The most flexible way to work with external data sources is to link tables to the local database (referred to as "attaching tables" in Microsoft Access versions 2.0 and earlier, and in Visual Basic version 3.0). The linked tables appear in the TableDefs collection of the database, and, if security restrictions defined for the source database don't prevent you from doing so, you can freely query and update them as if they were local tables.
For example, it's common in Microsoft Access applications to place all tables in a back-end database located centrally on a network server, and place the remaining application-specific objects, such as forms, reports, and modules, in a separate front-end database. Links are defined in the front-end database to the tables in the back-end database, and then a copy of the front-end database is distributed to each user. Although the front-end database doesn't contain any tables, it looks and acts as if the linked tables are local.
This section describes how you can use DAO to add the linked tables to the local TableDefs collection of your database.
See Also For more information about working with external data sources, see Chapter 8, "Accessing External Data."
Linking Tables by Using DAO
To link to an external table by using DAO, you must create and append a TableDef object to a database's TableDefs collection that specifies the following items:
The name you want displayed for the linked table in the local database
The name of the table as it exists in its original location
The database format and location of the external table, and any additional information required to open the database where the external table resides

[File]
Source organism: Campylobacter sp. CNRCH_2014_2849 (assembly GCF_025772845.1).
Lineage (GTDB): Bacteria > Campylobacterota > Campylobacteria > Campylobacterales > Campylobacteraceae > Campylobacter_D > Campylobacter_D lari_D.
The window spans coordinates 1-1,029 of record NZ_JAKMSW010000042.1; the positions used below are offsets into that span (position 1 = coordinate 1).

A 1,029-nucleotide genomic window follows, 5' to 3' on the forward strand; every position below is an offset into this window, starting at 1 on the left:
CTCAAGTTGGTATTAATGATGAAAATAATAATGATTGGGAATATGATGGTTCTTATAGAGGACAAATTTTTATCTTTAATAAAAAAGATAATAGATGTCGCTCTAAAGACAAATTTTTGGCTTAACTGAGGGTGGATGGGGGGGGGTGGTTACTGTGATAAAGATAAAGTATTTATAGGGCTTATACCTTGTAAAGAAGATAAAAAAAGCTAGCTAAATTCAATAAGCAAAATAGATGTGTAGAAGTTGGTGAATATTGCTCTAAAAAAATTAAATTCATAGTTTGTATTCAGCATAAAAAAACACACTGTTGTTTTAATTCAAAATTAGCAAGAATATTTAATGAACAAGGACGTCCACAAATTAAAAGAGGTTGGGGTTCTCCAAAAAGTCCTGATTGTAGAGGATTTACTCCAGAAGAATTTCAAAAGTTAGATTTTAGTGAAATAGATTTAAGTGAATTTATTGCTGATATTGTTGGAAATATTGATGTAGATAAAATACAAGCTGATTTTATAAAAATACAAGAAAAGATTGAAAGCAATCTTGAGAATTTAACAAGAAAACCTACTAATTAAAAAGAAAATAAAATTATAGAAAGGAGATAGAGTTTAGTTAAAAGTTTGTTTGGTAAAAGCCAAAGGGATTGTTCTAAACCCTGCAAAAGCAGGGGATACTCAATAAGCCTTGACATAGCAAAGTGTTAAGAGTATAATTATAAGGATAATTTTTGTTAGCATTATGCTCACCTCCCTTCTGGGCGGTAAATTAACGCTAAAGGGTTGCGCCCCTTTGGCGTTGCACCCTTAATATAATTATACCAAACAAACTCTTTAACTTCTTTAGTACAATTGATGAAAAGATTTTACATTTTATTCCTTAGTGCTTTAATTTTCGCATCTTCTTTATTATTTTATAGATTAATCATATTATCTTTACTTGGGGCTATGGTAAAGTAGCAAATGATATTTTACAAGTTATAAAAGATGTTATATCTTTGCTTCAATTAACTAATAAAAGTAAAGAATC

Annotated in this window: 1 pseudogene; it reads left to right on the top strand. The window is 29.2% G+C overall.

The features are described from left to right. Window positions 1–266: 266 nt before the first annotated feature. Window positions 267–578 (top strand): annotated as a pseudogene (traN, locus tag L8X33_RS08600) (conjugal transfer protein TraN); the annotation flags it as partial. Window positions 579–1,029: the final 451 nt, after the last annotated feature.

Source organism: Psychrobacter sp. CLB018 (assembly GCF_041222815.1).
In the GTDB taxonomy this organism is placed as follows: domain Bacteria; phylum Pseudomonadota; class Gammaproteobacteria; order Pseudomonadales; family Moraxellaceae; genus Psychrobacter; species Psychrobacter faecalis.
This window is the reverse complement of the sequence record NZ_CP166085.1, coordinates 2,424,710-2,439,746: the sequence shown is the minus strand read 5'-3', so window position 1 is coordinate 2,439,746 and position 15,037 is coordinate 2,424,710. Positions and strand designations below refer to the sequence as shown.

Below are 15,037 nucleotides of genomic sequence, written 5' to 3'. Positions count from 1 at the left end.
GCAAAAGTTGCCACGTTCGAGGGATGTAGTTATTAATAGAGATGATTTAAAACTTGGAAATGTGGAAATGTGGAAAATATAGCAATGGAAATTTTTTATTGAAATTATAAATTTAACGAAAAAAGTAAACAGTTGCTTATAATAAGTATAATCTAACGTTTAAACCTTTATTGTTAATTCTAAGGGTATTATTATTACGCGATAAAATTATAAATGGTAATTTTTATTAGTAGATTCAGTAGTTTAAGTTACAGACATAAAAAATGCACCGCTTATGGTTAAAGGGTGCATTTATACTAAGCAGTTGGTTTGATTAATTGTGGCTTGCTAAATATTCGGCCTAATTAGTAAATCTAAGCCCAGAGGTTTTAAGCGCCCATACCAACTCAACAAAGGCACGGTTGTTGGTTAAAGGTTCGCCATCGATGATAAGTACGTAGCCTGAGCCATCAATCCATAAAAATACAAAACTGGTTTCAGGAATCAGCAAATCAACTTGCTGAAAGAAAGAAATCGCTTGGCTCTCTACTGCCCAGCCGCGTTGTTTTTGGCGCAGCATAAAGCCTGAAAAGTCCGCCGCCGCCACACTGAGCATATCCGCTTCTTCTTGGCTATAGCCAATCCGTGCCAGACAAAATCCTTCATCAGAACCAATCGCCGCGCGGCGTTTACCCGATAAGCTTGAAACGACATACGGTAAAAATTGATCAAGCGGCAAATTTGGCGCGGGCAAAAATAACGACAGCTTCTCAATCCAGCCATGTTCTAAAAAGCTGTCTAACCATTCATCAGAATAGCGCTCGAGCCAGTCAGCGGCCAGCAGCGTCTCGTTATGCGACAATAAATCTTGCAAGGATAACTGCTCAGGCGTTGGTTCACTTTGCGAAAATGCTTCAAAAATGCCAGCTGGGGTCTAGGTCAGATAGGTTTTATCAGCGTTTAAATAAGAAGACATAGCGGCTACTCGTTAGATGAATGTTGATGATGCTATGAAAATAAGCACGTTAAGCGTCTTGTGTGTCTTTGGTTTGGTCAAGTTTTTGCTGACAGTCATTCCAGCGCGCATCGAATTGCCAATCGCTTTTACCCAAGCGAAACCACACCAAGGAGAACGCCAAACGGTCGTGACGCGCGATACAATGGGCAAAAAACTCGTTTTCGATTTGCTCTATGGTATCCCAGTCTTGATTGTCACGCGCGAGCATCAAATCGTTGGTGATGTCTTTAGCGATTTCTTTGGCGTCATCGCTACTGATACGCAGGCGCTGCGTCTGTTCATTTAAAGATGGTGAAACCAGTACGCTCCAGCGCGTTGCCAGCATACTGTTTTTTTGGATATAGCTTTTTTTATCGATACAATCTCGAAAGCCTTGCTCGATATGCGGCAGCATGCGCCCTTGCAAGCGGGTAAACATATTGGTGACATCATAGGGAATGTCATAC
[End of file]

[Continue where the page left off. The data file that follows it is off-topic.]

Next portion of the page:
The following code opens a specified database and creates a new table. It then opens a second specified database and creates a link to the new table in the first database. Note that this code works only when both databases are Microsoft Jet databases. In this example, strDbPathBase is the path to the database containing the base table, strBaseTableName is the name of the new base table, strFieldName is the name of the field in the base table, intType is a constant specifying what type of field to create, strDbPathLinked is the path to the linked table, and strLinkedTableName is the name of the new linked table:
Dim dbsBase As Database, dbsLinked As Database Dim tdfBase As TableDef, tdfLinked As TableDef, fld As Field ' Open the first database and create a new TableDef object. Set dbsBase = OpenDatabase(strDbPathBase) Set tdfBase = dbsBase.CreateTableDef(strBaseTableName) Set fld = tdfBase.CreateField(strFieldName, intType) tdfBase.Fields.Append fld dbsBase.TableDefs.Append tdfBase dbsBase.Close Set dbsBase = Nothing ' Open the second database and create a new TableDef object. Set dbsLinked = OpenDatabase(strDbPathLinked) Set tdfLinked = dbsLinked.CreateTableDef(strLinkedTableName) ' Create a link to the new table in first database. tdfLinked.SourceTableName = strBaseTableName tdfLinked.Connect = ";DATABASE=" & strDbPathBase dbsLinked.TableDefs.Append tdfLinked dbsLinked.Close dbsLinked = Nothing
Depending on the database format you are linking to, the contents of the Connect property of the new TableDef object may change. The Connect property in this example begins with:
Note that nothing precedes the semicolon. This is the default value used when you are linking to tables in Microsoft Jet-format databases. If you are linking to a table in another format, such as FoxPro, you must specify the name of the installable ISAM driver that Microsoft Jet should use. For example:
The connection to an external ODBC source may require more information:
In the Microsoft Access user interface, you can view the connection information used to link a table by opening the table in Design view, and then viewing the text in the table's Description property.